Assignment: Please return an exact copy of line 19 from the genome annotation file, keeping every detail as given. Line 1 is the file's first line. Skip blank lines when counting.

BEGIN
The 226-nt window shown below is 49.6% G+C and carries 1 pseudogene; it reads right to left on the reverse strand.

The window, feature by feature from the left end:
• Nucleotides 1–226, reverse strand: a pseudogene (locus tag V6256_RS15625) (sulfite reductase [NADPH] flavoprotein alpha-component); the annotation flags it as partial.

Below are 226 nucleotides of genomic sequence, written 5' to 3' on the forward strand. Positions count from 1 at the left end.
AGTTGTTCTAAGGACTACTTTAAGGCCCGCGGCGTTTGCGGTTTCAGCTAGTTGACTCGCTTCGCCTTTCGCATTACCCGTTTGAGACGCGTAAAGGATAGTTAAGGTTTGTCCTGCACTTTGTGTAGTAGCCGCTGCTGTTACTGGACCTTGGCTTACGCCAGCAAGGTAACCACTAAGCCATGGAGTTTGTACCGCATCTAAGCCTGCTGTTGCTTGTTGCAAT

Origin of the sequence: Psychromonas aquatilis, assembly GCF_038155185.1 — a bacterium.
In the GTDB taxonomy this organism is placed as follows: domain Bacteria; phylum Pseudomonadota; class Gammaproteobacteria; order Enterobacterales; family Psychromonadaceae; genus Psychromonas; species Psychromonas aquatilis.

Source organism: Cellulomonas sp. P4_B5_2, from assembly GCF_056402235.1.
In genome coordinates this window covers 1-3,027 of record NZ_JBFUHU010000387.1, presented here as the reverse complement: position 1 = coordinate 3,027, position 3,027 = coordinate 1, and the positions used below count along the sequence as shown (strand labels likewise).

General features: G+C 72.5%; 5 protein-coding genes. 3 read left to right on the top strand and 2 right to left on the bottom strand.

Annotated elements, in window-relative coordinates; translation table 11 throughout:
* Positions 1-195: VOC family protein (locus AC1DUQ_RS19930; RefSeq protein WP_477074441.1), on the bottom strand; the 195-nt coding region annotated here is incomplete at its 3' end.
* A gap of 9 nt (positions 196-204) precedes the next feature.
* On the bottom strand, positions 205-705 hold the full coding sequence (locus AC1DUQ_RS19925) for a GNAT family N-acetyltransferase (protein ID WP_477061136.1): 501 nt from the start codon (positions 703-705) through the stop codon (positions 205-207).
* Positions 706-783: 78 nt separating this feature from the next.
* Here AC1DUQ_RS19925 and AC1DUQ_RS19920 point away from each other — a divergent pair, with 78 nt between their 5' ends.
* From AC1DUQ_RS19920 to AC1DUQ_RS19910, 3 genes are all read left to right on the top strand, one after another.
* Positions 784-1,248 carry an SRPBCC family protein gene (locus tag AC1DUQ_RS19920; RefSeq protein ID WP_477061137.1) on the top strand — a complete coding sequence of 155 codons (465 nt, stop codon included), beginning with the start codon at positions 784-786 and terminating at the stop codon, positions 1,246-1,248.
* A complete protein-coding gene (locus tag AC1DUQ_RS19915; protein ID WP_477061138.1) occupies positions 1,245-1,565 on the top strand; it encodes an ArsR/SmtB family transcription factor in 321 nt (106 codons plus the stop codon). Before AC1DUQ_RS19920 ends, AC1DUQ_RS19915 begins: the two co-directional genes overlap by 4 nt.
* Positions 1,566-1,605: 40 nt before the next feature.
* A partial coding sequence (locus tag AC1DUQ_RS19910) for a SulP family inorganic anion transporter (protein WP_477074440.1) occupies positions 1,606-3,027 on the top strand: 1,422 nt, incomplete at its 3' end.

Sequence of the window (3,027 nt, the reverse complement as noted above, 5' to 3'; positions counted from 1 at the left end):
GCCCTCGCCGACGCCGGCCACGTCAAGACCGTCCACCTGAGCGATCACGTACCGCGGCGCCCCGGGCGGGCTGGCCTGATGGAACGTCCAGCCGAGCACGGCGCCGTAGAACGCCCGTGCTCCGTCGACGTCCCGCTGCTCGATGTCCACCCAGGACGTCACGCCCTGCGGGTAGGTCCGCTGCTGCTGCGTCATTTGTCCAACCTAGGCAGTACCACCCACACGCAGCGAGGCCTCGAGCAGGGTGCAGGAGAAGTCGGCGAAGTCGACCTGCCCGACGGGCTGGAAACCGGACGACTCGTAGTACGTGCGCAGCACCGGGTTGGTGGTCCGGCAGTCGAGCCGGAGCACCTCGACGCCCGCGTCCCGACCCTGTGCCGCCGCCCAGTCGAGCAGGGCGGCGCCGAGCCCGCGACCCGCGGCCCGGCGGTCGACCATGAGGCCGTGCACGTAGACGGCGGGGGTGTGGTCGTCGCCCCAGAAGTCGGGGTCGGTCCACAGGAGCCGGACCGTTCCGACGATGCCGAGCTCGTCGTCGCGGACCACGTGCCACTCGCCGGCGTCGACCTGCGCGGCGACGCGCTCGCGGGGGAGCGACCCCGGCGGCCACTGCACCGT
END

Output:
* A complete protein-coding gene (locus tag AC1DUQ_RS19915; protein ID WP_477061138.1) occupies positions 1,245-1,565 on the top strand; it encodes an ArsR/SmtB family transcription factor in 321 nt (106 codons plus the stop codon). Before AC1DUQ_RS19920 ends, AC1DUQ_RS19915 begins: the two co-directional genes overlap by 4 nt.